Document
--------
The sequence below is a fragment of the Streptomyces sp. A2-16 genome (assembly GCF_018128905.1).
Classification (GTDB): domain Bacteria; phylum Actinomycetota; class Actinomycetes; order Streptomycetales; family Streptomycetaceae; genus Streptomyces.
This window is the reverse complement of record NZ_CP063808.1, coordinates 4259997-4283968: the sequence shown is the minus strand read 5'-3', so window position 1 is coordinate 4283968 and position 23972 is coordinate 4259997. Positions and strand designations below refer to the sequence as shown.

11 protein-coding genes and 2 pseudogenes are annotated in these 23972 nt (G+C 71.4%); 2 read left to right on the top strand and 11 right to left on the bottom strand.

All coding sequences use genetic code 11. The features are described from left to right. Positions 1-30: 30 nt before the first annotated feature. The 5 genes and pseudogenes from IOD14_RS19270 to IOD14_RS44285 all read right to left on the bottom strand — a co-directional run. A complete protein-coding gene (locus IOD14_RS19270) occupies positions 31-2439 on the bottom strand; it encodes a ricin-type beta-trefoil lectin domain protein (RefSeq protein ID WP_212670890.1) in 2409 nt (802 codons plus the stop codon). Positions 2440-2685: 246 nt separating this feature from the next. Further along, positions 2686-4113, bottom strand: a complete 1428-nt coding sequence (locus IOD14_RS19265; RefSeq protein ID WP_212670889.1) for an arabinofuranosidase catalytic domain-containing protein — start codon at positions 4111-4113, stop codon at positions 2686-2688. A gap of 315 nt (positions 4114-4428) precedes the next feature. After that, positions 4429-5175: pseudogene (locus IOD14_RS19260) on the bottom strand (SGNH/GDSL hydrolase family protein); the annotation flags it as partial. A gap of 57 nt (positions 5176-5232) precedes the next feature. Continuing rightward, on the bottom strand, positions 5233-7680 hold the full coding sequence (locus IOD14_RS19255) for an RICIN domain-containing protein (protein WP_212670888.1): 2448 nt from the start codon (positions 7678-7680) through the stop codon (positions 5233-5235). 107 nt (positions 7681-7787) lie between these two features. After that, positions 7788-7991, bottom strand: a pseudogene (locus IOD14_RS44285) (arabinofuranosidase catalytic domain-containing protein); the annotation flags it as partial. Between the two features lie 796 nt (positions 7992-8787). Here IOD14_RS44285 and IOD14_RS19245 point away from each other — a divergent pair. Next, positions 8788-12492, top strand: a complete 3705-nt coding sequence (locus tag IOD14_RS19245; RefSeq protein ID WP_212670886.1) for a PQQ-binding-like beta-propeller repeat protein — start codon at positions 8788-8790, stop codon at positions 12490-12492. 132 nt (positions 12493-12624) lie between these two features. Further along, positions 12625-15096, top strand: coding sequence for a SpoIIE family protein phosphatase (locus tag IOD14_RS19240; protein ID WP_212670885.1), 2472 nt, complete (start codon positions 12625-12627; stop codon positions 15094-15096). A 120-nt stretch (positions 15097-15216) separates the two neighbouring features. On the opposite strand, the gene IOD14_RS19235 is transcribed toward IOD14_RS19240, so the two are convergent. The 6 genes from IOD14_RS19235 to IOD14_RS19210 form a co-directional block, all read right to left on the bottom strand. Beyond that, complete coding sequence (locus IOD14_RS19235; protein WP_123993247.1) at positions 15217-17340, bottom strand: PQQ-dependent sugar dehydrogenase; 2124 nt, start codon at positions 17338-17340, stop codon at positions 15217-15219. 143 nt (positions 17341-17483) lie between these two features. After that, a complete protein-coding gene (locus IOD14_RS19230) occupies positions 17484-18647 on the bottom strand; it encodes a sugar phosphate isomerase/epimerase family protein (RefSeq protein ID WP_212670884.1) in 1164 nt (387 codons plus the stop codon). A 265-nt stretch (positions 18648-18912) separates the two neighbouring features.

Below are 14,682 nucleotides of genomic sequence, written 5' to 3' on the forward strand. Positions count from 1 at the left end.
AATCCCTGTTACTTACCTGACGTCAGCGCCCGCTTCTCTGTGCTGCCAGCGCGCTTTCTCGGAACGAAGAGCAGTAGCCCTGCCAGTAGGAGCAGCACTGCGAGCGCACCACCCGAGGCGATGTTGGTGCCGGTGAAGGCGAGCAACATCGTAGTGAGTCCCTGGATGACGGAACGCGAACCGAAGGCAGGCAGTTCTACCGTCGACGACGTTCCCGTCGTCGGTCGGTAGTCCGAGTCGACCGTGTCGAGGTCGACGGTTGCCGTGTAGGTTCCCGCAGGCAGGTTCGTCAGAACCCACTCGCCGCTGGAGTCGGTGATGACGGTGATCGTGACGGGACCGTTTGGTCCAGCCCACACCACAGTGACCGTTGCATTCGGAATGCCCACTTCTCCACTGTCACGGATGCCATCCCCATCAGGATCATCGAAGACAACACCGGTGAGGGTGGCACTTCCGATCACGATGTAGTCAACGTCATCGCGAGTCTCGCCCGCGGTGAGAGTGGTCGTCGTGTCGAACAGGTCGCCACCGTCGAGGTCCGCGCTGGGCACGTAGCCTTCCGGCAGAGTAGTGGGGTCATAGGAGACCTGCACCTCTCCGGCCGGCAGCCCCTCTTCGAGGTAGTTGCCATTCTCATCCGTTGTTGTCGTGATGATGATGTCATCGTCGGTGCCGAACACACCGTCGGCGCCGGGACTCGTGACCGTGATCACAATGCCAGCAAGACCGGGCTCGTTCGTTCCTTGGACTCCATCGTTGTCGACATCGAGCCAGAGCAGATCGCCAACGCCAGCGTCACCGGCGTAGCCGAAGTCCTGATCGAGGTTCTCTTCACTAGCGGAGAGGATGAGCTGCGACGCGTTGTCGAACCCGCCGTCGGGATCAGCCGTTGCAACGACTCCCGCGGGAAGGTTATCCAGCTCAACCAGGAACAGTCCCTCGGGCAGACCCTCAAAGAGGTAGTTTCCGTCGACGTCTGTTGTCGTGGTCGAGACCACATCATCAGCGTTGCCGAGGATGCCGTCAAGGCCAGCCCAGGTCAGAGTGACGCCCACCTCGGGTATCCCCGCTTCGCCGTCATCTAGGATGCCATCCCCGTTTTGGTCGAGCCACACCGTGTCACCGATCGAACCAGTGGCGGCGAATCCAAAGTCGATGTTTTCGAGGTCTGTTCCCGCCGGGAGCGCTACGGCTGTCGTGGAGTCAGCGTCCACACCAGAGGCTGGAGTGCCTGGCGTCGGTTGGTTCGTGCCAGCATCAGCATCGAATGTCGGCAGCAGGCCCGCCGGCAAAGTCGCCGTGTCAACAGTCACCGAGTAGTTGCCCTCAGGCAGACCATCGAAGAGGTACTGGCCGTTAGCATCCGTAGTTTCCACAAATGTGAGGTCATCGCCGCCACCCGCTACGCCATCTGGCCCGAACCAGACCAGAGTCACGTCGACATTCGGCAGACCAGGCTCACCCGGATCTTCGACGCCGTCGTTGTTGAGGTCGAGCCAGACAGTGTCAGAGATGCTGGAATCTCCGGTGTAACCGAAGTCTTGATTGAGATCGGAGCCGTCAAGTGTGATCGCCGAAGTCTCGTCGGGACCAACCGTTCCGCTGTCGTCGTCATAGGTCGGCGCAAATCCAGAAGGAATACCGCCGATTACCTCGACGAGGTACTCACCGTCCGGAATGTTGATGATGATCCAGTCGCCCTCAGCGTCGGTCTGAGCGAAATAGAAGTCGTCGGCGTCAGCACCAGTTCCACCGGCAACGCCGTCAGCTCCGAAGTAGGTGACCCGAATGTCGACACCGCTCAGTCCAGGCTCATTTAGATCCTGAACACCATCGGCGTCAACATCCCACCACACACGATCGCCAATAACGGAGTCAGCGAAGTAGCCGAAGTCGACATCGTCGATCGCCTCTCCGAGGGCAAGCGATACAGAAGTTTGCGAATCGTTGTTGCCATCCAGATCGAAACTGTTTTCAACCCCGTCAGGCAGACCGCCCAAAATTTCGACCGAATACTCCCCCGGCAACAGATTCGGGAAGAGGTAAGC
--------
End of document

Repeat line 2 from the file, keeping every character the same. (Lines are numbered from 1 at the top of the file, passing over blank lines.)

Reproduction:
Classification (GTDB): domain Bacteria; phylum Actinomycetota; class Actinomycetes; order Streptomycetales; family Streptomycetaceae; genus Streptomyces.